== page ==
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For Republicans, A Candidate Who Shares Their Views Is More Important Than A Candidate Who Can Actually Win In 2024, New Poll Finds

Latest data means campaigning on 'electability' wont be enough for GOP primary challengers trailing Trump, pollster says

As 2024 presidential election jockeying continues, new polling data shows that Republican voters are less concerned with a candidate’s electability than they are with a candidate being ideologically aligned with them.

The University of Georgia’s School of Public & International Affairs’ (SPIA) latest survey asked Republican voters “which is more important to you personally” — that the GOP nominate a 2024 presidential candidate with a strong chance of beating President Joe Biden, or that the party nominate a candidate “who shares your positions on major issues.”

Among respondents, 46.4 percent would prefer a candidate who agrees with them on major issues, even if that candidate would not beat Biden. Just 34.4 percent want the party to nominate someone who can beat Biden, but may disagree with them on major issues.

Republicans’ preference for an ideologically aligned candidate, rather than one who is more electable, translates across all demographic segmentations: race, sex, age and education.

This latest data comes as former President Donald Trump leads the pack of declared and likely Republican candidates, having surged ahead of his closest expected challenger, Florida Gov. Ron DeSantis, by a roughly 30-point margin.

“I think it’s a pretty clear signal that Republican voters are a lot less freaked out by Joe Biden than Democratic voters were by Donald Trump back in the 2020 primary,” Logan Phillips, founder of polling firm Race to the WH, told Timcast in an interview.

“Because when you had similar types of polls, the focus was electability 100 percent,” he added. “And the Joe Biden primary campaign very smartly realized that, and he made that their message from day one. And they were really well positioned to make that contrast of Bernie Sanders once it became a one-on-one race, and it wasn’t even close then.”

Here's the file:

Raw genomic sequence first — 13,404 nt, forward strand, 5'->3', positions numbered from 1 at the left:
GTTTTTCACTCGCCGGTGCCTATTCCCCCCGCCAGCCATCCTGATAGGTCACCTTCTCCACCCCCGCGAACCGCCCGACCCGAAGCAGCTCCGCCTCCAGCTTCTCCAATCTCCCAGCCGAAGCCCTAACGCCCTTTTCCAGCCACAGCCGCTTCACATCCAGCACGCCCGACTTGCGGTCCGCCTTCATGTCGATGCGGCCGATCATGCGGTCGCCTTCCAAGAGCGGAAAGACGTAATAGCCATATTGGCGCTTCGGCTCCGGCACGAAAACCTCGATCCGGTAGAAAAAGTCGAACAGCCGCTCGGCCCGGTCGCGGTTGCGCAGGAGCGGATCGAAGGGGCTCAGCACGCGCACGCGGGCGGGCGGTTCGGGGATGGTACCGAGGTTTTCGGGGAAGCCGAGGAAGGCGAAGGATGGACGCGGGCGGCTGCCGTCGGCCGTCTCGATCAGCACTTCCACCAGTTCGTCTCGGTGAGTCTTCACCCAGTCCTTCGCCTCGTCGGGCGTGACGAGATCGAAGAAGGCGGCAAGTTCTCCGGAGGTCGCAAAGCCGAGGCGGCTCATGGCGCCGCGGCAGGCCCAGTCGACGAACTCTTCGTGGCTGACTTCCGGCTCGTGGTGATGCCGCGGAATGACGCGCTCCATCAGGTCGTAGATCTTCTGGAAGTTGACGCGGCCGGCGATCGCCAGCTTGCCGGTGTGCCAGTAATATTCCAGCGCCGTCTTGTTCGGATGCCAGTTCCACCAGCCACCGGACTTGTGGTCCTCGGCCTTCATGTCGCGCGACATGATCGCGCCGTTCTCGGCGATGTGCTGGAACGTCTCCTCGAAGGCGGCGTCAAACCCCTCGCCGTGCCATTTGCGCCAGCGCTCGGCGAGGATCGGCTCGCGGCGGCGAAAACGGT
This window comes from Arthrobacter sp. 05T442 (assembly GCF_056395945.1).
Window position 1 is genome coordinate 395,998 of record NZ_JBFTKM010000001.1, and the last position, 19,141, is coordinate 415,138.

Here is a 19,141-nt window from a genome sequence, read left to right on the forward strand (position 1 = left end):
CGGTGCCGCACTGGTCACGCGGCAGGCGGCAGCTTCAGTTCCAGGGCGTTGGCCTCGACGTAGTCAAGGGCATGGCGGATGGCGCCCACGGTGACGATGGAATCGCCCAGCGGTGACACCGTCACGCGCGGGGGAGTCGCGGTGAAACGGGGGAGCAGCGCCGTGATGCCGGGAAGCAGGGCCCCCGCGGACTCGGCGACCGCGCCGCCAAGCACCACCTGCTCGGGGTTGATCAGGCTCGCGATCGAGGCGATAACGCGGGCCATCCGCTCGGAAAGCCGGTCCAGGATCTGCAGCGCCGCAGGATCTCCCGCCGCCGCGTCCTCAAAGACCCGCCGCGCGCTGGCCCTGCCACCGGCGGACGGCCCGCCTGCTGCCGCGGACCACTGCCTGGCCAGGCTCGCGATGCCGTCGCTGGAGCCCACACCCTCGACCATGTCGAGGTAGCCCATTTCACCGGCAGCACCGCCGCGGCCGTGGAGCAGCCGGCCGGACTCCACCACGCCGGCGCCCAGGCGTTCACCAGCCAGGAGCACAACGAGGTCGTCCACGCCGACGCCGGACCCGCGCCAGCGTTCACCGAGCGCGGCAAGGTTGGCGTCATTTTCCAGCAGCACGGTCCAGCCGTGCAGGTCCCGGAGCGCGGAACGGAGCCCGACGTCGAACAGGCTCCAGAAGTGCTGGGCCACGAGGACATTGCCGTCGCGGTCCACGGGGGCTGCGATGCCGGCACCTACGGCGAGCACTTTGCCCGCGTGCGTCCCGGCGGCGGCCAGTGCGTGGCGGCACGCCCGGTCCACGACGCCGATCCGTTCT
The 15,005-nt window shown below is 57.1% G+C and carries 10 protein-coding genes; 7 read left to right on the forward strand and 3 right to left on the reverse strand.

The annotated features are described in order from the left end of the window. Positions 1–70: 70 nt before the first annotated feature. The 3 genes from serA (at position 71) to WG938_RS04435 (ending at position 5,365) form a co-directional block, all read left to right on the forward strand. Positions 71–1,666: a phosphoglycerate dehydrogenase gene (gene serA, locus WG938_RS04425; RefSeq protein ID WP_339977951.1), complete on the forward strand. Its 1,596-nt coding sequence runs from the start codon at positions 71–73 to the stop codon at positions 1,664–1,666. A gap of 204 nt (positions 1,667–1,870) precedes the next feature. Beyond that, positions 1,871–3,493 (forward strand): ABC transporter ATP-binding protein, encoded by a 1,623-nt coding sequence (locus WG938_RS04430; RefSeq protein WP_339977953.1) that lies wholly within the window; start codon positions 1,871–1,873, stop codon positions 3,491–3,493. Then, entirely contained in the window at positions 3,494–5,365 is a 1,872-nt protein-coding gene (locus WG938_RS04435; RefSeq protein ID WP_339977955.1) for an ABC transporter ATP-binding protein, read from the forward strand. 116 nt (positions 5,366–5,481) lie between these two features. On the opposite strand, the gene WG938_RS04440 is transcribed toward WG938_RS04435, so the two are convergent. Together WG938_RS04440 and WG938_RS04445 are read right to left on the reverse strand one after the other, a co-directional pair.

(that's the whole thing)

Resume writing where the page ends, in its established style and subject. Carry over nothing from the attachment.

Race to the WH, which uses data-driven models to forecast elections, led all forecasters in most accurately predicting the outcome of the House, Senate, and gubernatorial races in the 2022 midterm elections.

“Republican voters, they don’t like Joe Biden, obviously. But, they still want the candidate that kind of fits a little closer with their ideals. There’s more of a purity test there,” he explained.

“Now I still think there’s obviously a lot of Republicans that care about electability. Donald Trump’s numbers plummeted by like 10-points overnight, right after the midterm elections when his candidates underperformed,” Phillip stated. “And so, there’s a vulnerability there that I’m sure DeSantis and others will hit him on in the debates and you’ll maybe be able to move some people there. But, it suggests that the electability case is not gonna be enough if these guys wanna beat Donald Trump.”

Though it may be of less concern to voters, electability is a growing concern among wealthy donors and a political establishment seeking to stop the now six-year trend of electoral underperformance by the GOP.

Some polling shows Trump leading Biden in a hypothetical 2024 matchup. But, a recent report from Race to the WH shows national-level polling with Trump and Biden tied in a hypothetical head-to-head contest, and state-level polling showing Biden likely claiming enough electoral votes to defeat Trump, which could make electability more important as the 2024 primary elections draw nigh.

Phillips told Timcast that Trump and Biden being so close in the polls despite two years of record inflation, soaring gas prices, billions of dollars in aid to Ukraine, and other policy failures by the Biden administration is a sign of Trump’s unpopularity among the general electorate.

“It says that Donald Trump’s probably pretty unpopular. It’s also really hard for someone that lost the last matchup to do better,” Phillips said.

He added:

I mean, Americans just as generally love change, right? We’ve only had one president in American history who lost and won again. And when we have a handful of people that were nominees and ran a second time and won, which is really unusual when you compare it to most democracies in the world where you’ll keep seeing the same party nominate someone over, and over, and over again, and then eventually they’ll be able to come out ahead.

I think a pretty significant number of swing voters are ready to move on, probably from both Donald Trump and Joe Biden, but maybe a little bit more from Donald Trump too.

The other thing here too, and this is why you can see the popularity challenges both [candidates] face, there’s a lot more undecided voters than you would normally see in a matchup where people know both candidates so well.

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